ICYMI: Harold Anthony Lloyd, Wake Forest University School of Law, is publishing Cognitive Emotion and the Law in the Law & Psychology Review. Here is the abstract.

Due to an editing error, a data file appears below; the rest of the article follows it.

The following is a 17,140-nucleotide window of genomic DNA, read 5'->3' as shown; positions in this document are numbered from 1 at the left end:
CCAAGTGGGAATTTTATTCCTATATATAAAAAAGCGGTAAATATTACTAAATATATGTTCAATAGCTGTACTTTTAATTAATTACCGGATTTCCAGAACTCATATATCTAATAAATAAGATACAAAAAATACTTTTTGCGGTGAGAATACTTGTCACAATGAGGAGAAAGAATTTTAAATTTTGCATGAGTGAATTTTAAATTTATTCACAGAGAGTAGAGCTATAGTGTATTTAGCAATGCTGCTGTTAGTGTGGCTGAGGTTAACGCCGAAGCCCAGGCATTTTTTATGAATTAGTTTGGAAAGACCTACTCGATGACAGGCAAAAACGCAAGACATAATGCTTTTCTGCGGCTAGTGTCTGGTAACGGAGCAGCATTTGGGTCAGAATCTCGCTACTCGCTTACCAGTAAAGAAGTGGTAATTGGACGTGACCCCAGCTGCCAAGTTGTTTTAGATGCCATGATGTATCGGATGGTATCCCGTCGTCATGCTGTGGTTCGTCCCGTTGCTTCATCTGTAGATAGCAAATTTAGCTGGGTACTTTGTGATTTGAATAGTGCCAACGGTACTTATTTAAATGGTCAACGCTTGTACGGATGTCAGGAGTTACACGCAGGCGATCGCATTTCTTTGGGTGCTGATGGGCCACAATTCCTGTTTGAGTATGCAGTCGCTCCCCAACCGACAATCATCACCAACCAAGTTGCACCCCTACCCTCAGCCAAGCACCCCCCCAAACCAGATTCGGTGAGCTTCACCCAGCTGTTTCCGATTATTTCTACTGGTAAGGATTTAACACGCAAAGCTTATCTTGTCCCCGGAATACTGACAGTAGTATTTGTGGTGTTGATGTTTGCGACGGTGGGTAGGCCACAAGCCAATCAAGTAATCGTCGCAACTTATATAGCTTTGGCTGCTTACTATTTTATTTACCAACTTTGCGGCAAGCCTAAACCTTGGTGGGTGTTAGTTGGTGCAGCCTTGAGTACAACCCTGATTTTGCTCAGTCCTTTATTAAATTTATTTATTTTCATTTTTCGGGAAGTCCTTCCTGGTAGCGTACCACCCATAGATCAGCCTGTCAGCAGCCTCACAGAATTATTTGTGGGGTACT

Many wrongly believe that emotion plays little or no role in legal reasoning. Unfortunately, Langdell and his “scientific” case method encourage this error. A careful review of analysis in the real world, however, belies this common belief. Emotion can be cognitive, and cognition can be emotional. Additionally, modern neuroscience underscores the “co-dependence” of reason and emotion. Thus, even if law were a certain science of appellate cases (which it is not), emotion could not be torn from such “science.” As we reform legal education, we must recognize the role of cognitive emotion in law and legal analysis. If we fail to do this, we shortchange law schools, students, and the bar in grievous ways. We shortchange the very basics of true and best legal analysis. We shortchange at least half the universe of expression (the affective half). We shortchange the importance of watching and guarding the true interests of our clients, which interests are inextricably intertwined with affective experience. We shortchange the importance of motivation in law, life, and legal education. How can lawyers understand the motives of clients and other relevant parties without understanding the emotions that motivate them? How can lawyers hope to persuade judges, other advocates, or parties across the table in a transaction without grasping affective experience that motivates them? How can law professors fully engage students while ignoring affective experience that motivates students? Finally, we shortchange matters of life and death: emotions affect health and thus the very vigor of the bar. Using insights from practice, modern neuroscience, and philosophy, I therefore explore emotion and other affective experience through a lawyer’s lens. In doing this, I reject claims that emotion and other affective experience are mere feeling (though I do not discount the importance of feeling). I also reject claims that emotion and other affective experience are necessarily irrational or beyond our control. Instead, such experience is often intentional and quite rational and controllable. After exploring law and affective experience at more “macro” levels, I consider three more specific examples of the interaction of law and emotion: (i) emotion, expression, and the first amendment, (ii) emotion in legal elements and exceptions, and (iii) emotion and lawyer mental health. To provide lawyers and legal scholars with a “one-source” overview of emotion and the law, I have also included an Appendix addressing a number of particular emotions.Download the article from SSRN at the link. Scott Fruehwald calls it one of the best legal education articles of 2016.